While the season ended on as high of a note as it can for a team that loses in the postseason, the Minnesota Twins went through their fair share of ups and downs in 2023.
Specifically, the offensive struggles that plagued most of the summer were a source of frustration for fans. This went double for the team's $200 million man, Carlos Correa, who slumped hard during the first half of the season and was playing so badly at one point that he was booed at Target Field.
He started to bounce back toward the end of the season, and his uplifting performance in the postseason -- specifically in Game 2 of the ALDS -- went a long way in smoothing things over. Knowing that he was ailing also helped everyone calm down a bit, a variable that wasn't always clear to fans who were growing tired of seeing him underperform.
Correa's season with the Twins began with some injury controversey thanks to his whole medical red flag saga during free agency, and that thread followed him all year. Even now, two months after the season ended, fans are being reminded just how much he battled through pain to try and have an impact for Minnesota.
Rocco Baldelli reveals just how hurt Carlos Correa was last season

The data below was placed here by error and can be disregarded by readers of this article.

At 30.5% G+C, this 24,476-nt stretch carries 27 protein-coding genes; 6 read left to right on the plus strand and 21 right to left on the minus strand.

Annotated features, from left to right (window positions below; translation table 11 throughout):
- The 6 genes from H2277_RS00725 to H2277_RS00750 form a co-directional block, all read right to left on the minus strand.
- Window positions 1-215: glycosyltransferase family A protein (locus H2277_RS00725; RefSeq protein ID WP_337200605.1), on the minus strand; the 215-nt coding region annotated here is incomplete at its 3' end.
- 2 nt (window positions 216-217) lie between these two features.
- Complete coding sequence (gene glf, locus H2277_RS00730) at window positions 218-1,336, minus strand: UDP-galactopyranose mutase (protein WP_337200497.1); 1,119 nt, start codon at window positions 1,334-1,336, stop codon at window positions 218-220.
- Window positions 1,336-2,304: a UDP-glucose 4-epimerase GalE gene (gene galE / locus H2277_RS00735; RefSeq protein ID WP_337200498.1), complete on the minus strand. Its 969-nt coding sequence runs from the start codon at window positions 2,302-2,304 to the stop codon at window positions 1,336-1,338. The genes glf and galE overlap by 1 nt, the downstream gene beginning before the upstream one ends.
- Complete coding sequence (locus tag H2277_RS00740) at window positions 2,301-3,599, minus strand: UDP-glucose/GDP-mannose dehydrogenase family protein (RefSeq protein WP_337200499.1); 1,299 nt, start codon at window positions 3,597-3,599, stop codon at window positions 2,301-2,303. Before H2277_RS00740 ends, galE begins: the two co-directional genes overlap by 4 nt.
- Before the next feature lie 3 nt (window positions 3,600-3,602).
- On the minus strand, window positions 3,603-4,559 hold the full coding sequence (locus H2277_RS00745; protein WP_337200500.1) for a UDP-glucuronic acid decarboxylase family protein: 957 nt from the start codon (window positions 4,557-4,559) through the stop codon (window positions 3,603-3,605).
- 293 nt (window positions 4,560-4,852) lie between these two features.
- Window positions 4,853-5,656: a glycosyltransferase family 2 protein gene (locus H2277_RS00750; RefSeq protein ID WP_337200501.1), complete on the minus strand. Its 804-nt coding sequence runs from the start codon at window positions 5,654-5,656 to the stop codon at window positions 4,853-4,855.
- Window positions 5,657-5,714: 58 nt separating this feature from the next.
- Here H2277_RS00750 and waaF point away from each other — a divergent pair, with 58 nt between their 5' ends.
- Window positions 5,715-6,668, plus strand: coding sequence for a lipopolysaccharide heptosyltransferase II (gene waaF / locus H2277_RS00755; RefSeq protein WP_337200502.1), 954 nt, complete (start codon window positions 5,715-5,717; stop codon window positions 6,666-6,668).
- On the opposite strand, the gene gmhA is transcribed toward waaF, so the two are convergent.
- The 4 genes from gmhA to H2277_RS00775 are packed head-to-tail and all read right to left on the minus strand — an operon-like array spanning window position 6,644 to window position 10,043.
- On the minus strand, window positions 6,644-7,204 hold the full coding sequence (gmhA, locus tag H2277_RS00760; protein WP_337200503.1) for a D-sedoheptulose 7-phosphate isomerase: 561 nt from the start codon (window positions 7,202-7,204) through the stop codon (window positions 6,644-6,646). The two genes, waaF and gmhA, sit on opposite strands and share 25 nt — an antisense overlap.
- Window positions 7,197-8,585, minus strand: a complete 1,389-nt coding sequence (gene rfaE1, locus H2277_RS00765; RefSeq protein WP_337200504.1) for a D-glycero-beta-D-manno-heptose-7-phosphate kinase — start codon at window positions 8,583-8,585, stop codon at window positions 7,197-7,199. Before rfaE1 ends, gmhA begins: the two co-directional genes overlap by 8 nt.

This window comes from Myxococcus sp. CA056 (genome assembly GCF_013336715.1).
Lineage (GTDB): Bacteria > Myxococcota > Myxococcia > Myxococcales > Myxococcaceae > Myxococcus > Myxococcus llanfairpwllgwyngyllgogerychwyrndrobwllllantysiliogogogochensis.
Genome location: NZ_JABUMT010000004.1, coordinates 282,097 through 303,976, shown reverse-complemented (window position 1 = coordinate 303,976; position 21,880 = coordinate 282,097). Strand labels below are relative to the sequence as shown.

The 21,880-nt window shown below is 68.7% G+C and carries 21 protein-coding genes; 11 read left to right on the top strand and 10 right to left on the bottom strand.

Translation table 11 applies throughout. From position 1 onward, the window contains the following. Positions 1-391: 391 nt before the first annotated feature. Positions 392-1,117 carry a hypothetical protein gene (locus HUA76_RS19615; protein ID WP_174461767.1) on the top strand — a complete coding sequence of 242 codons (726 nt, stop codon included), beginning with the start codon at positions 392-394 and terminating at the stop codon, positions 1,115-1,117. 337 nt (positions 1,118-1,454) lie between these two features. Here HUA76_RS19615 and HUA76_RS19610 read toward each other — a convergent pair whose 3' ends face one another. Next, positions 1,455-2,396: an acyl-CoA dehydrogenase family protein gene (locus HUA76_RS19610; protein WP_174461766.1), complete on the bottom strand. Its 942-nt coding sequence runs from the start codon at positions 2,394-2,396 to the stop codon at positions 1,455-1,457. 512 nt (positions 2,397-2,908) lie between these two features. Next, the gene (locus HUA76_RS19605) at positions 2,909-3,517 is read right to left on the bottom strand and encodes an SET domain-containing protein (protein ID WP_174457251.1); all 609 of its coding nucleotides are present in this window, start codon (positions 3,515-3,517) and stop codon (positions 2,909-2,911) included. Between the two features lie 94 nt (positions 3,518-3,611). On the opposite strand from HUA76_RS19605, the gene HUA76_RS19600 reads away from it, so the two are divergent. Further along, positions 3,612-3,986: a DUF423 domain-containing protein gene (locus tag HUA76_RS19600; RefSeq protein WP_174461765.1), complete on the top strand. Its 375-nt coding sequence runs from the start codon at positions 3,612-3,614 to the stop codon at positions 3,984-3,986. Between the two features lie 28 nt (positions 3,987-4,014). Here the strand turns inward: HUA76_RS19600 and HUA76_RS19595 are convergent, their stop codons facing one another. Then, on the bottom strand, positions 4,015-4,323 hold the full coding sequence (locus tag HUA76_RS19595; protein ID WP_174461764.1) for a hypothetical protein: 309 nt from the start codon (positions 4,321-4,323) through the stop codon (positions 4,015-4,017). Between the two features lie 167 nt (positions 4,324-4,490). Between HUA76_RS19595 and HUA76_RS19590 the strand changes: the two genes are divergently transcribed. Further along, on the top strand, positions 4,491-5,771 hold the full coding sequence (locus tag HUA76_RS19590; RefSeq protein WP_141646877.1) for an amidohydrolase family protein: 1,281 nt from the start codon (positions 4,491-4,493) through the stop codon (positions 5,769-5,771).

Twins manager Rocco Baldelli is in Nashville for the Winter Meetings and stopped by MLB Now where the topic of Correa's injury history came up. Not only did Rocco address what happened this season, he revealed just how hurt he was.
“He played through it, but there were days he could barely walk,” Baldelli said. “He’d walk into the clubhouse and I’d be like ‘oh man, this doesn’t look so good’, but then he’s out there and he’s playing. We knew that there were things he was not going to be capable of, but it’s funny because when you get to the playoffs and you look up and see what the guy does, he’s pretty amazing.”
Late in the season, we started to learn just how much his plantar fasciitis was holding Correa back, something that Rocco noted when Brian Kenny pressed him on some of the offensive struggles he encountered.
“He was [really hurt], and I think the production is due to that,” Baldelli said.
It was one of his less impressive seasons at the plate, as the only career-high he ended up setting was in double plays grounded into. That foot issue certainly played an issue in his ability to get to first base, but despite the pain he still played in 135 games for the Twins.
That ended up being one fewer game than he appeared in during the 2022 season, one in which he also battled through injuries. Correa has still added immense value to the clubhouse as a veteran leader, and a full season of him healthy and playing up to the level he's shown in the past could legitimately put him in the MVP conversation.
He needs to get healthy first, but it sounds like we haven't yet truly seen what Correa can do for Minnesota.